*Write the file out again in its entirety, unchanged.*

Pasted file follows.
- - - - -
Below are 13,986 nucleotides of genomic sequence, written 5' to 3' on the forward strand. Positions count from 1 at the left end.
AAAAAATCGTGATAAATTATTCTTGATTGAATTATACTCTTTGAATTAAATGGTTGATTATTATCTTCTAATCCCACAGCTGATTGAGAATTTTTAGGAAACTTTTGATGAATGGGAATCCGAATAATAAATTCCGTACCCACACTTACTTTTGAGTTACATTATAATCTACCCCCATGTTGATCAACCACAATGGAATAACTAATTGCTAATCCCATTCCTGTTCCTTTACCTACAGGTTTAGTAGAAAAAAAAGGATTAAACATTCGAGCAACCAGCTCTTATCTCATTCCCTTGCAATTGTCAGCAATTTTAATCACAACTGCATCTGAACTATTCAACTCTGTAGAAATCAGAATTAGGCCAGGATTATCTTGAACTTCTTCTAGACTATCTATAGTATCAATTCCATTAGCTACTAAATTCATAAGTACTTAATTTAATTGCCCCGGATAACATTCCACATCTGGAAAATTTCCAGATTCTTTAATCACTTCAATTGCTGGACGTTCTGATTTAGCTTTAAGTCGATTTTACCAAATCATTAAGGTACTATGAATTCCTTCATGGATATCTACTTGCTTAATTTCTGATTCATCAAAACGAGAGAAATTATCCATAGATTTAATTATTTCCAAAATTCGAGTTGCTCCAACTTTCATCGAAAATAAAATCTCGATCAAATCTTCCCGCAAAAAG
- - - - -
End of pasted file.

Below are 13,986 nucleotides of genomic sequence, written 5' to 3' on the forward strand. Positions count from 1 at the left end.
AAAAAATCGTGATAAATTATTCTTGATTGAATTATACTCTTTGAATTAAATGGTTGATTATTATCTTCTAATCCCACAGCTGATTGAGAATTTTTAGGAAACTTTTGATGAATGGGAATCCGAATAATAAATTCCGTACCCACACTTACTTTTGAGTTACATTATAATCTACCCCCATGTTGATCAACCACAATGGAATAACTAATTGCTAATCCCATTCCTGTTCCTTTACCTACAGGTTTAGTAGAAAAAAAAGGATTAAACATTCGAGCAACCAGCTCTTATCTCATTCCCTTGCAATTGTCAGCAATTTTAATCACAACTGCATCTGAACTATTCAACTCTGTAGAAATCAGAATTAGGCCAGGATTATCTTGAACTTCTTCTAGACTATCTATAGTATCAATTCCATTAGCTACTAAATTCATAAGTACTTAATTTAATTGCCCCGGATAACATTCCACATCTGGAAAATTTCCAGATTCTTTAATCACTTCAATTGCTGGACGTTCTGATTTAGCTTTAAGTCGATTTTACCAAATCATTAAGGTACTATGAATTCCTTCATGGATATCTACTTGCTTAATTTCTGATTCATCAAAACGAGAGAAATTATCCATAGATTTAATTATTTCCAAAATTCGAGTTGCTCCAACTTTCATCGAAAATAAAATCTCGATCAAATCTTCCCGCAAAAAG